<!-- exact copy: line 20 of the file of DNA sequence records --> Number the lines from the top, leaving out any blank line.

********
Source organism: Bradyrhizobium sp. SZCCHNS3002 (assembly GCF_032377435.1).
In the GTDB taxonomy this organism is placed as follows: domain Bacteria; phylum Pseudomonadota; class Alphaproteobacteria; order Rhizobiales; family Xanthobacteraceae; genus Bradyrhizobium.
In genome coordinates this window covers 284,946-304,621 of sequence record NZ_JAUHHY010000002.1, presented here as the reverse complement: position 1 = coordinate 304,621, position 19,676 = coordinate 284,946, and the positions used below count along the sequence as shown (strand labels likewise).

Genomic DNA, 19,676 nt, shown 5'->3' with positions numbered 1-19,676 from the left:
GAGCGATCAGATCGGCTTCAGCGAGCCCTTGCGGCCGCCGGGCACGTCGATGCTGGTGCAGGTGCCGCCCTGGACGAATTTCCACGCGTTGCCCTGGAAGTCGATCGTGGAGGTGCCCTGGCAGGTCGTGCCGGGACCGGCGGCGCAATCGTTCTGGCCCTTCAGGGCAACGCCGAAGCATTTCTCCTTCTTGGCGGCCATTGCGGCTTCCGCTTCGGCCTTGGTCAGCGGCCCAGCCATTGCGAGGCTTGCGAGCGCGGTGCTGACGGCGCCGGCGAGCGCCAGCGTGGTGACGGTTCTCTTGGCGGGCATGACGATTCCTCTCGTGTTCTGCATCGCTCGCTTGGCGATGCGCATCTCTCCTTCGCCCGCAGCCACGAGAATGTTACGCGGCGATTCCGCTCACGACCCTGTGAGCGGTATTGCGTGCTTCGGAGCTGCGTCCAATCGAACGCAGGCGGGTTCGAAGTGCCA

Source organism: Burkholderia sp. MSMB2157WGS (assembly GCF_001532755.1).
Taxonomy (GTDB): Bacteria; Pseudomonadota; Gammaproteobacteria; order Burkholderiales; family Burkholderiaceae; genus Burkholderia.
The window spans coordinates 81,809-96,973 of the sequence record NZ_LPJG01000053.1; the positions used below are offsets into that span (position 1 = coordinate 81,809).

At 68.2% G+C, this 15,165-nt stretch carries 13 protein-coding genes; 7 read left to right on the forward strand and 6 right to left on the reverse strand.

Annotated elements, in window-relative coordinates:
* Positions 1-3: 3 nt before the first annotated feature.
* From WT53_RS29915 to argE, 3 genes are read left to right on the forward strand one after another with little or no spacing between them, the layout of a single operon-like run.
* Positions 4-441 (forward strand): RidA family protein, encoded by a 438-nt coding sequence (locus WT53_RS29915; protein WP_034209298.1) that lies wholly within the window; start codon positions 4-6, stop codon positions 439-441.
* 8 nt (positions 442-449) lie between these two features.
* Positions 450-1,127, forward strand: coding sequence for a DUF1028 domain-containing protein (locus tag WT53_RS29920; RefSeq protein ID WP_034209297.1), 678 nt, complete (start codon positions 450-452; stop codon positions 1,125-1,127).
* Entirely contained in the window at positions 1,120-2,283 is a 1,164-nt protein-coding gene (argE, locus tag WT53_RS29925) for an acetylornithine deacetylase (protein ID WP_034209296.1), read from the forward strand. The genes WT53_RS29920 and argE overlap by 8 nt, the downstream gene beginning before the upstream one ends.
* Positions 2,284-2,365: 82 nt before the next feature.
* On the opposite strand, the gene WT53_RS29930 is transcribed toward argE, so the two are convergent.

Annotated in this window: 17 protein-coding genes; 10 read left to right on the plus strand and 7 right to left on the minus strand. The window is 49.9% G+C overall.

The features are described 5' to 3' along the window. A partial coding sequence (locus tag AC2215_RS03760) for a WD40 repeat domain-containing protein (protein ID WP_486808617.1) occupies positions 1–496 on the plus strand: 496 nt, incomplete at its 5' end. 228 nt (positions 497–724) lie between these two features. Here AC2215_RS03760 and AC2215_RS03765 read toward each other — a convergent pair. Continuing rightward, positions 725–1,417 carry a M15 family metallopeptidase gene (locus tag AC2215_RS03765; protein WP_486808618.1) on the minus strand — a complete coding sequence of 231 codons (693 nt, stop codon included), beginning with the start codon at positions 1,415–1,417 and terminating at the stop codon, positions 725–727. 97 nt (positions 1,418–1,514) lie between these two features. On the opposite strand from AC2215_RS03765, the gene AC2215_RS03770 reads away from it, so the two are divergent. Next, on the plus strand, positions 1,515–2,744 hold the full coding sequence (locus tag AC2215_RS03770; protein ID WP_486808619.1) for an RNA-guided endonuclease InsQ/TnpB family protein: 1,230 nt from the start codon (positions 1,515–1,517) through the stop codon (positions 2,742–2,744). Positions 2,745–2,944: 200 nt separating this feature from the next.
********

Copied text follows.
The features are described 5' to 3' along the window. A partial coding sequence (locus tag AC2215_RS03760) for a WD40 repeat domain-containing protein (protein ID WP_486808617.1) occupies positions 1–496 on the plus strand: 496 nt, incomplete at its 5' end. 228 nt (positions 497–724) lie between these two features. Here AC2215_RS03760 and AC2215_RS03765 read toward each other — a convergent pair. Continuing rightward, positions 725–1,417 carry a M15 family metallopeptidase gene (locus tag AC2215_RS03765; protein WP_486808618.1) on the minus strand — a complete coding sequence of 231 codons (693 nt, stop codon included), beginning with the start codon at positions 1,415–1,417 and terminating at the stop codon, positions 725–727. 97 nt (positions 1,418–1,514) lie between these two features. On the opposite strand from AC2215_RS03765, the gene AC2215_RS03770 reads away from it, so the two are divergent. Next, on the plus strand, positions 1,515–2,744 hold the full coding sequence (locus tag AC2215_RS03770; protein ID WP_486808619.1) for an RNA-guided endonuclease InsQ/TnpB family protein: 1,230 nt from the start codon (positions 1,515–1,517) through the stop codon (positions 2,742–2,744). Positions 2,745–2,944: 200 nt separating this feature from the next.